You don’t know that because Trump doesn’t know it himself; because Bernie Sanders knows it and doesn’t want to tell you; and because Hillary Clinton knows it but, sadly, won’t tell you, choosing instead to play “Bernie Lite.” (Remind me how that worked out for her in Michigan.)

No trade deal is perfect. No single deal will save every job or remake our economy. And we must be more generous in caring for workers hurt by trade. But we also have to recognize that smart deals, like the TPP, help keep us the most efficient and innovative economy in the world and strengthen our security alliances — as opposed to abandoning our allies to regimes that don’t support our values.

Thank goodness we had a former community organizer negotiating for us.

Now here’s Mr. Bruni:

As he exited the race for the Republican presidential nomination on Tuesday night, Marco Rubio told a crowd of dispirited supporters that “this may not have been the year for a hopeful and optimistic message.”

I’ll say. It’s a year for florid disruption, fisticuffs and a rejection of anyone and anything blessed by the guardians of the status quo.

Rubio was thus blessed, and so he was cursed. There’s little surprise in his political demise, though it was a mesmerizing development, given how long and confidently many Republican leaders and pundits clung to their forecasts of his eventual transcendence.

Equally mesmerizing was Donald Trump’s string of Tuesday victories, including his trouncing of Rubio in Florida, because they came after several tumultuous days of violent campaign rallies, intensified denunciations of his candidacy and a barrage of negative advertising against him. He easily weathered it all.

For party stalwarts, the race for the Republican presidential nomination began in a state of euphoric excitement about a buffet of political talent, with governors and ex-governors galore.

Tuesday’s results left the party with slim pickings. John Kasich, who notched a life-and-death victory in Ohio, is the best of the remaining three candidates and would be fiercest in the general election, but has little to no chance of pulling past either of the other two in the delegate count. Those two, Trump and Ted Cruz, are merely different flavors of rancid fare.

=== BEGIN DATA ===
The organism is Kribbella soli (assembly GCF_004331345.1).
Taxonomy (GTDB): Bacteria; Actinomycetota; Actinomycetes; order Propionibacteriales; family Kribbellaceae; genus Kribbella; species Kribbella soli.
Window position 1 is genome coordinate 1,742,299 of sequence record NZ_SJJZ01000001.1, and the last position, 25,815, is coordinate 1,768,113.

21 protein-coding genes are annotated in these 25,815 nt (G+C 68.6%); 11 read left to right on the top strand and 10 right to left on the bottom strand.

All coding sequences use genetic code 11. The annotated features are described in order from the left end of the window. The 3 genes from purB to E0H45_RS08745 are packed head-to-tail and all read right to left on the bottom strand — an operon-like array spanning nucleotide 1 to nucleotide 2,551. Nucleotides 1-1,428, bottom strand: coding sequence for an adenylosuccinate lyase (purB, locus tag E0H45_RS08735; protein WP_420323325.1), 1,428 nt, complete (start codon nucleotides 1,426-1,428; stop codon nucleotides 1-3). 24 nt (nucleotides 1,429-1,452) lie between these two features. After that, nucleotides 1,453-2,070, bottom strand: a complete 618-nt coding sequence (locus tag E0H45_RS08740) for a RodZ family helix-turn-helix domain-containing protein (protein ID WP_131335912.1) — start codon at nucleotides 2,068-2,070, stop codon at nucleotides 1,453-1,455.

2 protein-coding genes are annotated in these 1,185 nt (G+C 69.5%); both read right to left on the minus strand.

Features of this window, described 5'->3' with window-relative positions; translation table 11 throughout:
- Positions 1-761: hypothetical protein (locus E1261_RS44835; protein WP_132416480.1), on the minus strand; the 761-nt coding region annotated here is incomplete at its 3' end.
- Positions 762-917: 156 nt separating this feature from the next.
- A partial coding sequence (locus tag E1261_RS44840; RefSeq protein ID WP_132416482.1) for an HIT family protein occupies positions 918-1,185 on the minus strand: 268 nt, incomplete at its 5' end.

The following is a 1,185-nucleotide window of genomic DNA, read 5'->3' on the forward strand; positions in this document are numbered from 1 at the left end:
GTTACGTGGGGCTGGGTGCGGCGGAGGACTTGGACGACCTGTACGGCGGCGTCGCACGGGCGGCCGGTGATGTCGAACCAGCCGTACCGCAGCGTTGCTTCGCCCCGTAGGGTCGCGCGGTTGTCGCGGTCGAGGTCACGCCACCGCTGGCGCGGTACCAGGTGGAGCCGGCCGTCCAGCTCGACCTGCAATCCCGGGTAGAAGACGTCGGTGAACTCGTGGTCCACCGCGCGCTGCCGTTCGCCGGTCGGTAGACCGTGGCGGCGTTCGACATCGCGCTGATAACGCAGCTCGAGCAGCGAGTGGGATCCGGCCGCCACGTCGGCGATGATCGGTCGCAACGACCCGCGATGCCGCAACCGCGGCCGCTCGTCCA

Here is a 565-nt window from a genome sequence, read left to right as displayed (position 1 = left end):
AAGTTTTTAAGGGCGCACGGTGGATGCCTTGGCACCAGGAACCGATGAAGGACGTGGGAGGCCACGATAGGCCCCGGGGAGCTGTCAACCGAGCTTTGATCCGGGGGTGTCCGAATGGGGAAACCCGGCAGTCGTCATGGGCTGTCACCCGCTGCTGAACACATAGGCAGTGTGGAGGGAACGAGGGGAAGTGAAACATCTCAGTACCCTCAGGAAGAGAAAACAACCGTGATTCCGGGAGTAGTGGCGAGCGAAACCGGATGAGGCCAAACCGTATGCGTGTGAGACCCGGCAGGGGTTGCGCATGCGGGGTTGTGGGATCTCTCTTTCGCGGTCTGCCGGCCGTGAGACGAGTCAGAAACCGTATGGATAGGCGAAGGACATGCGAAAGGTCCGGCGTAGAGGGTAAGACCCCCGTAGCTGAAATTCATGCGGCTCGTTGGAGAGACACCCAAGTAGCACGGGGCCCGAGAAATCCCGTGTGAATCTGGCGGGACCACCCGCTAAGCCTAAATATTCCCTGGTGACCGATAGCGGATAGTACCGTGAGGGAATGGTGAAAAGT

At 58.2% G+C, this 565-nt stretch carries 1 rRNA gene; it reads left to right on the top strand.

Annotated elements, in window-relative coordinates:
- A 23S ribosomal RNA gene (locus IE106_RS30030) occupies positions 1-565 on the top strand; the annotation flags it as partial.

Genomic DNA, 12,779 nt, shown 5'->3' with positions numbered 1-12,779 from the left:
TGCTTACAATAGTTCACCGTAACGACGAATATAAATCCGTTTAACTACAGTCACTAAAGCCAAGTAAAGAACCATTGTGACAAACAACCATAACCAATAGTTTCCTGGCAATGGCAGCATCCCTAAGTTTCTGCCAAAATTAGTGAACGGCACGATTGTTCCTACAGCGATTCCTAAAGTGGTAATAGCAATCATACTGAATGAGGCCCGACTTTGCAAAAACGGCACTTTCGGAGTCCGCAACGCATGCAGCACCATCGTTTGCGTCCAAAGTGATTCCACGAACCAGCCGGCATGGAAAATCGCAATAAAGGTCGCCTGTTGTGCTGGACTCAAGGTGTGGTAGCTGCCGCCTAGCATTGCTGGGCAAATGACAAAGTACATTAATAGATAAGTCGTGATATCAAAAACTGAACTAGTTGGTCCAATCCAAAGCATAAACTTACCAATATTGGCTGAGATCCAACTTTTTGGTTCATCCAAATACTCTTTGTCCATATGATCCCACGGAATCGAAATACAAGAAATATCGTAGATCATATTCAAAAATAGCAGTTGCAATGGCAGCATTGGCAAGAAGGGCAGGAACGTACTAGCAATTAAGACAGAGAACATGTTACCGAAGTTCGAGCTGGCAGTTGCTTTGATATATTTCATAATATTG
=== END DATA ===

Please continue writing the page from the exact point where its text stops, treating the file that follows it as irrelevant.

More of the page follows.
Trump had a much bigger night than Cruz. He not only overwhelmed Rubio in Florida but also won Illinois and North Carolina, where Cruz had hoped to stage upsets. Those triumphs bolstered his lead and showed that the turmoil of recent days — and the violence at his rallies — didn’t scare off his fans.

But it’s not over. Not even close. And many Republicans are still faced with grim calculations, compromises and reckonings.

They see a probable Democratic nominee, Hillary Clinton, who is so personally flawed, politically clumsy and out of sync with this anti-establishment moment that she’s ripe for defeat. Then they look at their own contest and see an outcome that might well ensure her victory.

Kasich and Cruz together should do well enough in the states ahead to prevent Trump from getting a majority of delegates. That foretells a chaotic convention, and it’s hard to see how the bedlam will position the party well.

There’s no consensus yet among Republicans. There’s more acrimony than clarity. Who’s to say whether former Rubio supporters and donors flock to Kasich, Cruz . . . or even Trump?

There are traditionalists rooting for Trump over Cruz, and the thinking of some goes like this: Neither candidate can win the presidency. But while Cruz has almost no crossover appeal beyond committed Republicans, Trump might draw enough independents, blue-collar Democrats and new voters in states like Ohio and Pennsylvania to buoy Republicans in tight Senate races there.

Besides which, he scrambles all rules and all precedents so thoroughly that you never know. Victory isn’t unthinkable, and better a Republican who’s allergic to caution, oblivious to actual information and altogether dangerous than a Democrat who’ll dole out all the plum administration jobs to her own party.